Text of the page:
As we start getting into the political season (aka, a full year before the next election), it’s important to remember, in the course of our various political debates, that while all arguments have two sides, they are not always equal, they don’t always deserve the same consideration, and the truth isn’t always somewhere in the middle. Sometimes, one side is just plain, unequivocally right, and the other side is just outright, maddeningly wrong.
So here’s a few quick rules of thumb to keep in mind:
1) If one side of the argument has actually been proven wrong, it should no longer be considered. Truthers and Birthers are not serious people, the are the Kardashians of politics.
2) If one side of the argument provides evidence to back it up, and the other provides emotions, they are not equal. Evidence wins, every time.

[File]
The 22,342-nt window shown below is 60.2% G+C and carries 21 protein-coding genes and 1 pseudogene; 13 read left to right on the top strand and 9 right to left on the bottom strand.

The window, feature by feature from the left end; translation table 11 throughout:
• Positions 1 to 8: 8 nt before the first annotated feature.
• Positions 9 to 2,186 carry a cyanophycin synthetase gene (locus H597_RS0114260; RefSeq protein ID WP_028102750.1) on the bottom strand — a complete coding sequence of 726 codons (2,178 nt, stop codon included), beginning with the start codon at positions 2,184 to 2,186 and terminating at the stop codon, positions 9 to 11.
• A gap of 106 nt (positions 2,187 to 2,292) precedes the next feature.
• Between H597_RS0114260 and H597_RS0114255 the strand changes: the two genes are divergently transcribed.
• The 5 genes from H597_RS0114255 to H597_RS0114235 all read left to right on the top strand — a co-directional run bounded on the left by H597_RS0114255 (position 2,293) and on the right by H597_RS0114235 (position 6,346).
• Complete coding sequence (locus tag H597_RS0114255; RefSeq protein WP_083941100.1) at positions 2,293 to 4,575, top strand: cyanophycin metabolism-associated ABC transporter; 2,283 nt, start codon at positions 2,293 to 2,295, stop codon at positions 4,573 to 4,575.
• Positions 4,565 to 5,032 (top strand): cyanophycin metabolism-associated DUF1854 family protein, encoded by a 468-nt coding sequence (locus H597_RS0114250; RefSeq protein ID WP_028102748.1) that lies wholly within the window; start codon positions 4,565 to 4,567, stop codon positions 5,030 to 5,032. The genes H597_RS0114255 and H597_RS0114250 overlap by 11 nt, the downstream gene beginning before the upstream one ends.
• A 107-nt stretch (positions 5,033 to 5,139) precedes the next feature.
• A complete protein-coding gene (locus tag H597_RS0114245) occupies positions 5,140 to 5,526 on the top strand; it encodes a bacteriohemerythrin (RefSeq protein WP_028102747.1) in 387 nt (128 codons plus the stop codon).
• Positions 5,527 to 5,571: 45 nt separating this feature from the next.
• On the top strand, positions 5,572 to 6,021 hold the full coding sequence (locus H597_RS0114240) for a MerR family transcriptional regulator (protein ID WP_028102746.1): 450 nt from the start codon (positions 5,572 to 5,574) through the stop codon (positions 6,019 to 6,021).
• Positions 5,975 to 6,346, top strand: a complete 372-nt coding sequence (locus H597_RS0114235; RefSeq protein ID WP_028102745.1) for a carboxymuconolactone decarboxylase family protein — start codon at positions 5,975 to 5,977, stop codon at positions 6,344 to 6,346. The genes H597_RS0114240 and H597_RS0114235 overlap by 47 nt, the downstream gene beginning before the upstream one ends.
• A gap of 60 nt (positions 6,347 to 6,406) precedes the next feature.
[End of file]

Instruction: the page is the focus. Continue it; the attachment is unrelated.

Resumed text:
3) There are more ways to make a problem worse than there are to make it better. Change for the sake of change doesn’t guarantee a better outcome.
4) “The way it’s always been” is not a valid justification. If it was always that way for a good reason, then give that reason as justification. If there isn’t a good reason, then it’s always been wrong.
5) Angry people are almost always wrong. Not because the truth isn’t infuriating, but because people who take the time to understand the truth also understand why being angry isn’t going to help.